In the commercial construction segment, the major growth sector will be in warehousing and logistics as businesses rethink the fragility of their supply chains and the need to closely manage inventory.
The initial pandemic crisis will eventually pass but reactions to the issue will linger. The focus for construction will change in many business environments. There will be an emphasis on safety and hygiene with new protocols that will affect personal space. The culprit for viral spread has been population and worker density in small spaces, and that will be reduced in the future - but at a cost. Spreading people out will require more square footage per employee and more energy use as a result.
The notion of open space offices will be replaced by designs that allow workers to be more easily isolated. Temporary barriers (plexiglas and glass partitions) that have been quickly implemented to deal with social distancing guidelines will become more permanent additions to the office and retail environments and will be built into architectural designs.
Public Sector Construction
The outlook for public sector construction is far murkier. On the one hand there is an immense need in the US for infrastructure improvements as the entire system has been graded as D- by the American Society of Civil Engineers. There is ample opportunity to work on roads, bridges, ports, airports, and a wide variety of public structures.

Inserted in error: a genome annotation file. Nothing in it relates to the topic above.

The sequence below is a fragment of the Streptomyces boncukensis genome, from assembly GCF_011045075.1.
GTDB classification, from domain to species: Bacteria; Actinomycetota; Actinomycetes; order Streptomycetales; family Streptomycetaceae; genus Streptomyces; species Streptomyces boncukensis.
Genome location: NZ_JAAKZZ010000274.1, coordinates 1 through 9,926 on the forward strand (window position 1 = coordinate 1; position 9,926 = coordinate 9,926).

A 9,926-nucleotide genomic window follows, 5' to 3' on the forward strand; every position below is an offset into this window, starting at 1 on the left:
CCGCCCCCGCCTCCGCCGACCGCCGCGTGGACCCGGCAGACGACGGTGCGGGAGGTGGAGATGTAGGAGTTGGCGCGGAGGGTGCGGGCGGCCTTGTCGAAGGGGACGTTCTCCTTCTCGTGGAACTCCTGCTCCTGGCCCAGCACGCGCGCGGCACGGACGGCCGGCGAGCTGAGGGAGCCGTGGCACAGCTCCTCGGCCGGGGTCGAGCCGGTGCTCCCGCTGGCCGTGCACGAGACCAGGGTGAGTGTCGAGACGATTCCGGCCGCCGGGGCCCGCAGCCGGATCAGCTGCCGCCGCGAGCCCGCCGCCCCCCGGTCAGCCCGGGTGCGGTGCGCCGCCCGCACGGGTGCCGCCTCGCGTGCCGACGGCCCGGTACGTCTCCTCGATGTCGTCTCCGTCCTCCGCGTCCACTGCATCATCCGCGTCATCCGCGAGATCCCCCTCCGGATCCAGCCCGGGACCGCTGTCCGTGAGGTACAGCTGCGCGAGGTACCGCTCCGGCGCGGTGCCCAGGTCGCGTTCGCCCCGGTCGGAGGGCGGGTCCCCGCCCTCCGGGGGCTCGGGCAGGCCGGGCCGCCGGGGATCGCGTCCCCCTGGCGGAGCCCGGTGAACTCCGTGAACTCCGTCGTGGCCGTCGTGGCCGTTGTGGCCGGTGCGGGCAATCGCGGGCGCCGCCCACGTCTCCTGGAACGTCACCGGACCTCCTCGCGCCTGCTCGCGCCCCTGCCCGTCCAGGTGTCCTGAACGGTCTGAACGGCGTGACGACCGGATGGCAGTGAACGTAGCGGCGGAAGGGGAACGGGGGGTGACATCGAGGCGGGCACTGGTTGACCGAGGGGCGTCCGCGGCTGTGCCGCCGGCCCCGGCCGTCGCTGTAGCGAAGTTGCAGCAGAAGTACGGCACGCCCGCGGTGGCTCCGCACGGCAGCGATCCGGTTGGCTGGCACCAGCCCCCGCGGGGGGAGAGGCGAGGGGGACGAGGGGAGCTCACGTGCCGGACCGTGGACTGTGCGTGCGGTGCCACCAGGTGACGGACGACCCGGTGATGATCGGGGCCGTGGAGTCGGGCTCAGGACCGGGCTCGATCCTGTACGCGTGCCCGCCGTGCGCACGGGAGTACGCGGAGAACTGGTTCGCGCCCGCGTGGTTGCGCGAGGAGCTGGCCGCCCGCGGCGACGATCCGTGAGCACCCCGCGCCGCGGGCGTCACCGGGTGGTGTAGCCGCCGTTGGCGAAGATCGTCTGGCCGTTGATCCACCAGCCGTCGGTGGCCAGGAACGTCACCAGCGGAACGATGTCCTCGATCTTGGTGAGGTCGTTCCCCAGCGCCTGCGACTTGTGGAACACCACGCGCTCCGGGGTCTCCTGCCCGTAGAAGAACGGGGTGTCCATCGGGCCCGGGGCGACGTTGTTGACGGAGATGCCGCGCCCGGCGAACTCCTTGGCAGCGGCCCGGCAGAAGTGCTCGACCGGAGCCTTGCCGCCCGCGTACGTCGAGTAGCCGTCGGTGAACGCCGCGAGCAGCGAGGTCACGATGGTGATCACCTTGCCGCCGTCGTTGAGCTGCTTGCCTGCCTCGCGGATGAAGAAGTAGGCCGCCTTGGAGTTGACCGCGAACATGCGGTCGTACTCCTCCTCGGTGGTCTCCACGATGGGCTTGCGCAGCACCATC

What is missing is investment. With Federal, state, and local municipalities seeing a surge in spending generated by the response to the pandemic, it is expected that budgets will be extraordinarily restrained. There has been discussion of linking infrastructure improvement to the next stimulus effort in Congress, but that remains up in the air.
The largest project in the Kansas City area remains on track – thus far the funding for the airport has been left intact but the pandemic has severely strained the air travel industry and that has negatively affected revenue projections.
The construction sector continues to face many challenges that it was encountering before the pandemic lockdown. There are not enough people in skilled trades and those that are in these jobs are aging. The average skilled worker is now in their mid-50s, which is the oldest average age seen in over 30 years.
There will still be significant growth opportunities in construction if one knows how to capitalize on the potential. But it is more important than ever to closely manage all financial aspects of the business and extract maximum productivity and efficiency from all segments of the company’s operations. Accurate costing and proactively getting ahead of changing design trends are just one part of the ongoing challenge. Knowing when to diversify into new types of construction and creating expertise in those vertical markets through talent and M&A activity may help companies work through what could be a continuously volatile 24 months ahead.
MarksNelson is positioned to support construction companies with cash flow, job costing, contract accounting, and other financial advantages; technology improvements including workforce mobility; and exit strategies including succession planning, valuation, and financial due diligence. Whether you need ongoing support or a complete business strategy remodel, we can help you move your construction company forward.